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Bell calls for batting revival
Ian Bell, who has been named England's Player of the Year, has demanded an improvement in the team's "limp" batting returns over the last year as they prepare to resume Test cricket against Sri Lanka.
The timeframe covered runs from the beginning of the 2013 English season to the end of the recent World T20 and Bell's performances in the home Ashes, where he became just the third England batsman, and first since David Gower in 1985, to score three hundreds in a home series against Australia, propelled him ahead of Broad, who was one of the few players to emerge from the 5-0 whitewash in the return Ashes with any credit.
Bell's 562 runs in the five home Tests carried a batting order for which a malaise was already setting in and would go on to be exposed in dramatic fashion during the series in Australia. England have not posted 400 in a Test innings since facing New Zealand, in Wellington, last March - 13 Tests ago. In Australia, they only managed to reach 300 twice and both of those occasions, in Adelaide and Perth, were when the Test was long gone.
"We need to get back to the scores that give our bowlers the best chance of taking 20 wickets," Bell said. "We've been a bit limp in the batting department for a while so it is about time we got back to basics with putting scores on the board.
"You're looking for the senior players to lead the way, so of course myself and Cooky have to shoulder plenty of responsibility in that department. We are the men who have been there and done it and scored the big hundreds, so it is time for us to do so again. It feels good delivering out in the middle when you know that people are expecting you to score runs.
"It is not good enough to get to 50 or 60 and think your job is done. You've got to kick on and produce a big hundred. I've got no doubt we can take 20 wickets at home so it is up to the batsmen to put the score on the board that gives our bowlers what they need in time and volume."
The period covered by the award included 12 Test matches - two against New Zealand and 10 against Australia - and Bell's struggles in Australia, where he averaged 26.11, pulled his overall average down 39.54, although he insisted he continued to feel in good form throughout the bombing by Mitchell Johnson.
"It is a good reminder of what we did back then, and although it was a disappointing winter it is nice to get some recognition for what happened before that," said Bell, who along with Michael Clarke was the only batsman to hit 1000 Test runs in 2013. "It felt like a good year with the bat for me and even in Australia I still felt in decent nick. I'm hitting the ball as well as I ever have in an England shirt. Hopefully this is the start of something special for me and the team, helping some of these young guys through."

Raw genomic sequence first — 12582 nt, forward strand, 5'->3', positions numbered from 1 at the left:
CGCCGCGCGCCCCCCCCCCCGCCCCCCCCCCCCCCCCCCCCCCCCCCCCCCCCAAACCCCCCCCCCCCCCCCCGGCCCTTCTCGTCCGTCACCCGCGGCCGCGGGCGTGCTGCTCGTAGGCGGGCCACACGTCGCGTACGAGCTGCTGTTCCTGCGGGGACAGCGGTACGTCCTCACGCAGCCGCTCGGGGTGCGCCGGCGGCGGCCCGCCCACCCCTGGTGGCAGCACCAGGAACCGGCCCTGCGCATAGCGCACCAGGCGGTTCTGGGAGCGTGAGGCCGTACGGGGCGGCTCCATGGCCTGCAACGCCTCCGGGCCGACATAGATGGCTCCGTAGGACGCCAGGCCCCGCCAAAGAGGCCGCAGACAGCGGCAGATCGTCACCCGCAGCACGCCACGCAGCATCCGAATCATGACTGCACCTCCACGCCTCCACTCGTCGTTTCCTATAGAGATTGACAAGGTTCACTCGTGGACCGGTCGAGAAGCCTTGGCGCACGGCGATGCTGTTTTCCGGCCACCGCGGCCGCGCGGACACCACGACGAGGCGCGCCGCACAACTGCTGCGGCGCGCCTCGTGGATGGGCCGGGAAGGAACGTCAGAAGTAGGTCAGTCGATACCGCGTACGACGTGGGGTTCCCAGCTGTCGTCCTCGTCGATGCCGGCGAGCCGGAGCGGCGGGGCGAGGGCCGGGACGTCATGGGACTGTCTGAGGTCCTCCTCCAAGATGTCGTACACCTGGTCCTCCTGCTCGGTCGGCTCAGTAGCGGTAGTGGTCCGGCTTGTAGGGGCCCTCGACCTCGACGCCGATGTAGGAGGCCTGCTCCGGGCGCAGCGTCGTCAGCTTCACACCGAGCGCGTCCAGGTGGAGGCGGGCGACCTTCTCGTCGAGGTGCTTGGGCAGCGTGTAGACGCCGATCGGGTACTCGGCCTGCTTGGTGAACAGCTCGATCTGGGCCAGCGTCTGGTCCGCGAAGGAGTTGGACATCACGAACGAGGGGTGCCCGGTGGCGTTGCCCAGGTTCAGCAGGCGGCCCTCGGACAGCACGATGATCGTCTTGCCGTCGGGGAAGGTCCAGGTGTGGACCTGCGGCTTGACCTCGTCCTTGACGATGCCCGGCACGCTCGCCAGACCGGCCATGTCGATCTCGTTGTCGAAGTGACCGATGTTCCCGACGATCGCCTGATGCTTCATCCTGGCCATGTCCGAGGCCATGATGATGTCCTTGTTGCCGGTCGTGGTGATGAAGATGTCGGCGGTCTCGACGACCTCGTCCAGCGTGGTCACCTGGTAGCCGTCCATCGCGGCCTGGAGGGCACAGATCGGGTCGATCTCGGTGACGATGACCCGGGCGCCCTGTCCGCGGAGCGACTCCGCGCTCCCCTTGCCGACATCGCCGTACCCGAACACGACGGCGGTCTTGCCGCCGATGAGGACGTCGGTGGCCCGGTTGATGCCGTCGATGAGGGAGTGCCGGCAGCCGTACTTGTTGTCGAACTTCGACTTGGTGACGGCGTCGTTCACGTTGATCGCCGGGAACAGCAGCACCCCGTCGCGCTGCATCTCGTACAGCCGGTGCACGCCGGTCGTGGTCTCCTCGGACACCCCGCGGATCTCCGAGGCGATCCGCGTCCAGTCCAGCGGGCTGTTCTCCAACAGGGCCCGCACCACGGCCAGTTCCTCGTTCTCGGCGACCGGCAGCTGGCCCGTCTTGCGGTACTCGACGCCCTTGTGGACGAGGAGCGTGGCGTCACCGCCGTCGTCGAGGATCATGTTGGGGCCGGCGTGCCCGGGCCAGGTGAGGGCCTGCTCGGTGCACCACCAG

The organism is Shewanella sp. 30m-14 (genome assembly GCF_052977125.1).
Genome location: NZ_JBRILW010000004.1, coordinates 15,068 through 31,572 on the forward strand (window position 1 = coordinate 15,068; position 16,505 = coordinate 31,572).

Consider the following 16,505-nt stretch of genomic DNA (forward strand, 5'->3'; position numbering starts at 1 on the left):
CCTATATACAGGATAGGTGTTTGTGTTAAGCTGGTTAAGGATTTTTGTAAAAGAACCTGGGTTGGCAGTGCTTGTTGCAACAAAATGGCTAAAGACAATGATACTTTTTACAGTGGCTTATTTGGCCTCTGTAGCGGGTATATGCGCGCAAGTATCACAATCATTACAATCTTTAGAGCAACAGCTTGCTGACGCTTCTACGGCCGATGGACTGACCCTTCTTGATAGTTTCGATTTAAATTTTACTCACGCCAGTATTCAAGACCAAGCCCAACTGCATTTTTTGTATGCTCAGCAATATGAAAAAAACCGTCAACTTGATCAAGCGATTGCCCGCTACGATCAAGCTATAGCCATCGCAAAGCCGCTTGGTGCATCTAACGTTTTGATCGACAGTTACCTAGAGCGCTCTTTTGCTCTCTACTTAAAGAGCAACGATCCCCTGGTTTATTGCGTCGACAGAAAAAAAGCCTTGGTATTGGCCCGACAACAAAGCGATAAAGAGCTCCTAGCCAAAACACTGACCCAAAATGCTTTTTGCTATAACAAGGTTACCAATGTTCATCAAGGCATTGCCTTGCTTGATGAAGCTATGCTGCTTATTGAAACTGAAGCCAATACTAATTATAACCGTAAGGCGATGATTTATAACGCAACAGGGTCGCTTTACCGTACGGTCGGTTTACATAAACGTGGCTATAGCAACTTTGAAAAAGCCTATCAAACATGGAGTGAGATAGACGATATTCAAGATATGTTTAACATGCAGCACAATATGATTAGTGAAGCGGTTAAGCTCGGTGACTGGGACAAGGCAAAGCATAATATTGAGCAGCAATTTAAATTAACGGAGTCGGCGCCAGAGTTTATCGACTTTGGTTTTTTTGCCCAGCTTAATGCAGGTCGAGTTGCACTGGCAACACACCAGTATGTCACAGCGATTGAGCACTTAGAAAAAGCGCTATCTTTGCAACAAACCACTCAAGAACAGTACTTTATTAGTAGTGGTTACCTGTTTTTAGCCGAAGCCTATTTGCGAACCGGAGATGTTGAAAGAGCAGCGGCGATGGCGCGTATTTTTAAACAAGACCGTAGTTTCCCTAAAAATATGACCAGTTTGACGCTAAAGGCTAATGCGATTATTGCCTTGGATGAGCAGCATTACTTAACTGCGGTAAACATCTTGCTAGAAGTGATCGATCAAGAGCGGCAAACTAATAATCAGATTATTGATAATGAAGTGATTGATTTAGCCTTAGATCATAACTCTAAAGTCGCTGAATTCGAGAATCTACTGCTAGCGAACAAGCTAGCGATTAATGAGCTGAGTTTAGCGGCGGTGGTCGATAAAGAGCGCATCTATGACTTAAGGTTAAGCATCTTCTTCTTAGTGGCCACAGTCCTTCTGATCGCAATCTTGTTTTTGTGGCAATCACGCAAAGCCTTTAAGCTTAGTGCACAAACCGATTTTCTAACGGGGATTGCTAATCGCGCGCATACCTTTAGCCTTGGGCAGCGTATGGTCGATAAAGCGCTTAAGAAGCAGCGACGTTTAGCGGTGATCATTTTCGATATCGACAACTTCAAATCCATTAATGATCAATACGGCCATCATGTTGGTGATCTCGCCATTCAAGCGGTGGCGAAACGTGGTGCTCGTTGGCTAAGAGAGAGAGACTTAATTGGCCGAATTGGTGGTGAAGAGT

Fitness permitting, Bell will play his 100th Test against Sri Lanka at Headingley next week - nearly 10 years after making his debut against West Indies at The Oval. He is now part of a smaller senior core of the England team alongside Alastair Cook, Stuart Broad, James Anderson and the recalled Matt Prior after the losses, over the winter for various reasons, of Kevin Pietersen, Jonathan Trott and Graeme Swann.
"Now is a good time for us to take the team forward," Bell said. "It feels like an exciting challenge, being a leader in the group. It is a different situation for us all. Over the past five or six years the team has been so settled with guys playing a lot of cricket with each other and suddenly this is a new place with new goals.
"Even being around the one-day squad, all the new faces have brought some excitement. It is up to me and the other four experienced players to pass on some information and help them through it. It is all well and good talking about the game and what is required, but we've got to walk the walk too and show the newer players what is expected."
Prior was the previous recipient of this award, but just days after being named he bagged a pair against New Zealand at Lord's at the beginning of what became a lean summer and his troubles extended into the away Ashes where he was eventually dropped. Bell, however, is not the superstitious type.
"I certainly hope to buck that trend," he said. "I hope I don't go the same way. I know Matt had a tough time last year, but that is probably more to do with the fact he had played so well for so long beforehand. I'm sure there will be a laugh and a joke about it in the dressing room later about that, but I don't believe in curses."
Andrew McGlashan is an assistant editor at ESPNcricinfo